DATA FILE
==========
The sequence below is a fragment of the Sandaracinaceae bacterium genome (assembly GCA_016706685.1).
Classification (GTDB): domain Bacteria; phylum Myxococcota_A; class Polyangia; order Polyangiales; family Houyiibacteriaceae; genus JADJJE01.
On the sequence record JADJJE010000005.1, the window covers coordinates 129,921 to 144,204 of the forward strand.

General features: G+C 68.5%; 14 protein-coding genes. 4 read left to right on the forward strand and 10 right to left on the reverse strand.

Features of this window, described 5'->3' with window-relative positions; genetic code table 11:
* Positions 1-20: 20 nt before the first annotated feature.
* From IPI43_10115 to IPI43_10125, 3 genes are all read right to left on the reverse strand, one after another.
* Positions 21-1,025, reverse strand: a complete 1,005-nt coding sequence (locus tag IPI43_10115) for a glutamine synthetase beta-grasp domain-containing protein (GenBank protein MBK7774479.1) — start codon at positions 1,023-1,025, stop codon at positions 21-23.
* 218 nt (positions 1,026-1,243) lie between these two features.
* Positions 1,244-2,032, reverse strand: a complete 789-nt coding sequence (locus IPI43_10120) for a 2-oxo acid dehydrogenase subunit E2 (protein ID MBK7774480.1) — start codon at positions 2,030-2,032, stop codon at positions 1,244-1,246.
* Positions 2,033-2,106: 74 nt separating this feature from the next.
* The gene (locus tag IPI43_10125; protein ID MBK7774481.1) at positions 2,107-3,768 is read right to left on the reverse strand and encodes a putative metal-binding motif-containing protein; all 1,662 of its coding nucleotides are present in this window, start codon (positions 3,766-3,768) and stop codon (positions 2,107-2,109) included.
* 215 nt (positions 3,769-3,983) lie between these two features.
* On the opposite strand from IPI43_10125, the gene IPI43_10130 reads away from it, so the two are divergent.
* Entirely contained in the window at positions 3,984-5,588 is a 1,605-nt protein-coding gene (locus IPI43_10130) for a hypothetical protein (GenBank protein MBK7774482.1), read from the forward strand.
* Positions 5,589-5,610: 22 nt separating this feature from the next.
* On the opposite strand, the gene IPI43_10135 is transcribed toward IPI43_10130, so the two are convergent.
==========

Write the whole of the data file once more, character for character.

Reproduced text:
The sequence below is a fragment of the Sandaracinaceae bacterium genome (assembly GCA_016706685.1).
Classification (GTDB): domain Bacteria; phylum Myxococcota_A; class Polyangia; order Polyangiales; family Houyiibacteriaceae; genus JADJJE01.
On the sequence record JADJJE010000005.1, the window covers coordinates 129,921 to 144,204 of the forward strand.

General features: G+C 68.5%; 14 protein-coding genes. 4 read left to right on the forward strand and 10 right to left on the reverse strand.

Features of this window, described 5'->3' with window-relative positions; genetic code table 11:
* Positions 1-20: 20 nt before the first annotated feature.
* From IPI43_10115 to IPI43_10125, 3 genes are all read right to left on the reverse strand, one after another.
* Positions 21-1,025, reverse strand: a complete 1,005-nt coding sequence (locus tag IPI43_10115) for a glutamine synthetase beta-grasp domain-containing protein (GenBank protein MBK7774479.1) — start codon at positions 1,023-1,025, stop codon at positions 21-23.
* 218 nt (positions 1,026-1,243) lie between these two features.
* Positions 1,244-2,032, reverse strand: a complete 789-nt coding sequence (locus IPI43_10120) for a 2-oxo acid dehydrogenase subunit E2 (protein ID MBK7774480.1) — start codon at positions 2,030-2,032, stop codon at positions 1,244-1,246.
* Positions 2,033-2,106: 74 nt separating this feature from the next.
* The gene (locus tag IPI43_10125; protein ID MBK7774481.1) at positions 2,107-3,768 is read right to left on the reverse strand and encodes a putative metal-binding motif-containing protein; all 1,662 of its coding nucleotides are present in this window, start codon (positions 3,766-3,768) and stop codon (positions 2,107-2,109) included.
* 215 nt (positions 3,769-3,983) lie between these two features.
* On the opposite strand from IPI43_10125, the gene IPI43_10130 reads away from it, so the two are divergent.
* Entirely contained in the window at positions 3,984-5,588 is a 1,605-nt protein-coding gene (locus IPI43_10130) for a hypothetical protein (GenBank protein MBK7774482.1), read from the forward strand.
* Positions 5,589-5,610: 22 nt separating this feature from the next.
* On the opposite strand, the gene IPI43_10135 is transcribed toward IPI43_10130, so the two are convergent.